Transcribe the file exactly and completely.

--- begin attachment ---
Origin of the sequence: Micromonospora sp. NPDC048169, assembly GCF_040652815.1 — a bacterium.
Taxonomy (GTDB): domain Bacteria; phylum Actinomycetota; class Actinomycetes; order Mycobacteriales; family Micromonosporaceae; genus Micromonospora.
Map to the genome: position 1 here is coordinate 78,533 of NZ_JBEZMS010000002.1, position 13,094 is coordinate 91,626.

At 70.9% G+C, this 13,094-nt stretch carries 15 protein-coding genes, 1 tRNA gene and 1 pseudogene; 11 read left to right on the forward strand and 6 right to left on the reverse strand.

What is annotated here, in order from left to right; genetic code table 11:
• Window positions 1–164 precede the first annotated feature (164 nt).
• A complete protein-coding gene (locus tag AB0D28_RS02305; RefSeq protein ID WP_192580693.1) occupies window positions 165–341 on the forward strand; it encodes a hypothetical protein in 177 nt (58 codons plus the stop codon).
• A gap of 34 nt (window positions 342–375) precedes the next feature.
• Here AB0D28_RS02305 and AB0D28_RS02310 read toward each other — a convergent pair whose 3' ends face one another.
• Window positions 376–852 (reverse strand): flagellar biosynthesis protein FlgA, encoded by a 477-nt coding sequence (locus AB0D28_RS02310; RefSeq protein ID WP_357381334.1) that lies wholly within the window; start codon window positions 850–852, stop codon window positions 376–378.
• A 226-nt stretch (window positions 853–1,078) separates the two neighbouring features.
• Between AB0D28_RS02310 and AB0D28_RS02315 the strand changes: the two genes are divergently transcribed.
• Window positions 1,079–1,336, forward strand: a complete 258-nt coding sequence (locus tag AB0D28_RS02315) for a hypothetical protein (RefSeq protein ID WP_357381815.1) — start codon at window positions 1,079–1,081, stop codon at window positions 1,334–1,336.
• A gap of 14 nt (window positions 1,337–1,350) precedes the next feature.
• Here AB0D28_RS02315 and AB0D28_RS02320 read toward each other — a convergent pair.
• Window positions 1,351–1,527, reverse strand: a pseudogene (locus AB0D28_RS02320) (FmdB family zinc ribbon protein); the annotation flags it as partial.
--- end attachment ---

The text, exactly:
Origin of the sequence: Micromonospora sp. NPDC048169, assembly GCF_040652815.1 — a bacterium.
Taxonomy (GTDB): domain Bacteria; phylum Actinomycetota; class Actinomycetes; order Mycobacteriales; family Micromonosporaceae; genus Micromonospora.
Map to the genome: position 1 here is coordinate 78,533 of NZ_JBEZMS010000002.1, position 13,094 is coordinate 91,626.

At 70.9% G+C, this 13,094-nt stretch carries 15 protein-coding genes, 1 tRNA gene and 1 pseudogene; 11 read left to right on the forward strand and 6 right to left on the reverse strand.

What is annotated here, in order from left to right; genetic code table 11:
• Window positions 1–164 precede the first annotated feature (164 nt).
• A complete protein-coding gene (locus tag AB0D28_RS02305; RefSeq protein ID WP_192580693.1) occupies window positions 165–341 on the forward strand; it encodes a hypothetical protein in 177 nt (58 codons plus the stop codon).
• A gap of 34 nt (window positions 342–375) precedes the next feature.
• Here AB0D28_RS02305 and AB0D28_RS02310 read toward each other — a convergent pair whose 3' ends face one another.
• Window positions 376–852 (reverse strand): flagellar biosynthesis protein FlgA, encoded by a 477-nt coding sequence (locus AB0D28_RS02310; RefSeq protein ID WP_357381334.1) that lies wholly within the window; start codon window positions 850–852, stop codon window positions 376–378.
• A 226-nt stretch (window positions 853–1,078) separates the two neighbouring features.
• Between AB0D28_RS02310 and AB0D28_RS02315 the strand changes: the two genes are divergently transcribed.
• Window positions 1,079–1,336, forward strand: a complete 258-nt coding sequence (locus tag AB0D28_RS02315) for a hypothetical protein (RefSeq protein ID WP_357381815.1) — start codon at window positions 1,079–1,081, stop codon at window positions 1,334–1,336.
• A gap of 14 nt (window positions 1,337–1,350) precedes the next feature.
• Here AB0D28_RS02315 and AB0D28_RS02320 read toward each other — a convergent pair.
• Window positions 1,351–1,527, reverse strand: a pseudogene (locus AB0D28_RS02320) (FmdB family zinc ribbon protein); the annotation flags it as partial.